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  1. A lot of our examples have been soft, vintage, or film. I just watched the 12k sample footage from the other thread and I think that it displays thick colors despite being an ultra sharp digital capture. So I don't think that softening optics or post processing is a necessity.
  2. Yes, I think the glow helps a lot to soften those highlights and make them dreamier rather than sharp and pointy and make it more 3D in this instance where the highlights are in the extreme background (like you said, almost like mist between subject and background). I agree, the relation between the subject and the other colors is critical and you can't really change that with different sensors or color correction. That's why I say it's mainly about what's in the scene. Furthermore, if your objects in frame don't have subtle variation you can't really add that in. The soft diffuse light c
  3. @kyeI don't think those images quite nail it. I gathered a couple pictures that fit thickness in my mind, and in addition to the rich shadows, they all have a real sense of 3D depth due to the lighting and lenses, so I think that is a factor. In the pictures you posted, there are essentially 2 layers, subject and background. Not sure what camera was used, but most digital cameras will struggle in actual low light to make strong colors, or if the camera is designed for low light (e.g., A7s2) then it has weak color filters which makes getting rich saturation essentially impossible. H
  4. @tuppMaybe we're disagreeing on what thickness is, but I'd say about 50% of the ones you linked to are what I think of as thick. The canoe one in particular looked thick, because of the sparse use of highlights and the majority of the frame being rather dark, along with a good amount of saturation. The first link I found to be quite thin, mostly with shots of vast swathes of bright sky with few saturated shadow tones. The kodachrome stills were the same deal. Depending on the content, some were thick and others were thin. If they were all done with the same film stock and process, th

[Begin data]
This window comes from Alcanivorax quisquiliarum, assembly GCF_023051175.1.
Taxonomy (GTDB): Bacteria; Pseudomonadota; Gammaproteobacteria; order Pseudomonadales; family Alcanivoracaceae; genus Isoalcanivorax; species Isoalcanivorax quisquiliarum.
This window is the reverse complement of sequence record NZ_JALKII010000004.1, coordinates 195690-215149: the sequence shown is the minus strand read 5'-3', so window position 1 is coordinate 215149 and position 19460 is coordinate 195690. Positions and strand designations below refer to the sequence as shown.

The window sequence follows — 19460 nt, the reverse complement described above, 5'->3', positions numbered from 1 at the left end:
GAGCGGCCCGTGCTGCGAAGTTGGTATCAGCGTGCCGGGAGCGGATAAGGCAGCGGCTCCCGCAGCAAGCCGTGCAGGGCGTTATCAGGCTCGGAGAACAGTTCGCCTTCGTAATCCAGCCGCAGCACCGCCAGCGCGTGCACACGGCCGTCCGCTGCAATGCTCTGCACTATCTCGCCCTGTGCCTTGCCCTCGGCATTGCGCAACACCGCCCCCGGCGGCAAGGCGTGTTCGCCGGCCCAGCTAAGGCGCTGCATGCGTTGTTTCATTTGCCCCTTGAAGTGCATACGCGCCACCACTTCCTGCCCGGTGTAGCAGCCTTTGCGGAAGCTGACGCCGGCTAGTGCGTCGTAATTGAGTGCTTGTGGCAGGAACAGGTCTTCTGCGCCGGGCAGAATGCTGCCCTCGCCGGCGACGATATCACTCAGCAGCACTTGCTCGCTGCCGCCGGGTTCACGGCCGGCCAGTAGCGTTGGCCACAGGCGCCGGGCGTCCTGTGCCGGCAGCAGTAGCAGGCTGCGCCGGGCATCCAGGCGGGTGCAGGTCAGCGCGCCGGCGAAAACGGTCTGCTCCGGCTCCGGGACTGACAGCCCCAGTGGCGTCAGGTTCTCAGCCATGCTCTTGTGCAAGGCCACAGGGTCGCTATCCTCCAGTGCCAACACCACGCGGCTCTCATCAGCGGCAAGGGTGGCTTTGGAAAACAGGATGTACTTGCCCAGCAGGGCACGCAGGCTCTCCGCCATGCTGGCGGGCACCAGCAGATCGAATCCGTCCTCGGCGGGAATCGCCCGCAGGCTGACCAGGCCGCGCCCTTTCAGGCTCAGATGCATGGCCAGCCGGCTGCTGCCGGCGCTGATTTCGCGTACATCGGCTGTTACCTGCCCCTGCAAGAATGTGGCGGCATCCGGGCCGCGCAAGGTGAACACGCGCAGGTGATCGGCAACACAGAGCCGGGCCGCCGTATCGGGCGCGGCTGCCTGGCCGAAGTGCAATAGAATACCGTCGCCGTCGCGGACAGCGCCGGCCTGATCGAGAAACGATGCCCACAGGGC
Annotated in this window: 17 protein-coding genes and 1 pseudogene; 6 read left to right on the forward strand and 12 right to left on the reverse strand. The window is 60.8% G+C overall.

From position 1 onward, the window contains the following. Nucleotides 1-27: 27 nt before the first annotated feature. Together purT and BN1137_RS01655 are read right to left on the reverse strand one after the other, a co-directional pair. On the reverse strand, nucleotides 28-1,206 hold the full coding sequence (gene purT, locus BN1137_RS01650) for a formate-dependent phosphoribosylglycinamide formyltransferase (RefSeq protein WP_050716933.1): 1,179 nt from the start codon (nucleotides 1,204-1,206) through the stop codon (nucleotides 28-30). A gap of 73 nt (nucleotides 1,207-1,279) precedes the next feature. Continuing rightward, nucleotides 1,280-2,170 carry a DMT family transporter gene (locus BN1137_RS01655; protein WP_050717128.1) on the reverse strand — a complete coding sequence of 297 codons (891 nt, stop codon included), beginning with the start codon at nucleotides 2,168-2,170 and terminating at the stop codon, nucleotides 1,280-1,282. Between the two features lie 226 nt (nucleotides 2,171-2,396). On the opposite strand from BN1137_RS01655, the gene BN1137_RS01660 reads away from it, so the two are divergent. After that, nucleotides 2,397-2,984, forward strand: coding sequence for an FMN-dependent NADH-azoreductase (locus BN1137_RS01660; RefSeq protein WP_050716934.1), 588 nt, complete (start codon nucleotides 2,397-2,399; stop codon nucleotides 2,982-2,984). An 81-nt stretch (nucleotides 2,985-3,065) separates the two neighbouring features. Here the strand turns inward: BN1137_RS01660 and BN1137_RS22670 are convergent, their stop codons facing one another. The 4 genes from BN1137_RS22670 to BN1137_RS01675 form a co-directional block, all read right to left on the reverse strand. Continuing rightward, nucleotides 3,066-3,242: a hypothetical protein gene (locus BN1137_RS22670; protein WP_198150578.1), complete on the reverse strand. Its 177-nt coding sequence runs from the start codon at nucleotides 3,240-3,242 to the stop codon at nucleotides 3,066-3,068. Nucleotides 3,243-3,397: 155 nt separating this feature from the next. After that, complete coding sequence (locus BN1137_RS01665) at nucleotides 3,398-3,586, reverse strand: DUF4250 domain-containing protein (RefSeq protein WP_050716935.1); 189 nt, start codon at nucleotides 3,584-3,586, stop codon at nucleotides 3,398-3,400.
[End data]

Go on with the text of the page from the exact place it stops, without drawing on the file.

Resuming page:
5. Got some examples? Because I generally don't see those typical home videos as having thick images. They're pretty close, I don't really care if there's dithering or compression adding in-between values. You can clearly see the banding, and my point it that while banding is ugly, it isn't the primary factor in thickness.
  6. I've certainly been enjoying this discussion. I think that image "thickness" is 90% what is in frame and how it's lit. I think @hyalinejimis right talking about shadow saturation, because "thick" images are usually ones that have deep, rich shadows with only a few bright spots that serve to accentuate how deep the shadows are, rather than show highlight detail. Images like the ones above of the gas station, and the faces don't feel thick to me, since they have huge swathes of bright areas, whereas the pictures that @mat33 posted on page 2 have that richness. It's not a matter of reducing expos
  7. I don't know what all the negativity is about, this looks pretty good to me. Worse specs than a Z Cam E2, but you gain Panasonic Brand (brands aren't my thing but brands are worth real money), SDI, timecode without an annoying adapter, and you can use that XLR module if you want. Plus it takes SD cards instead of CFast. If Z Cam didn't exist I'd get this for sure.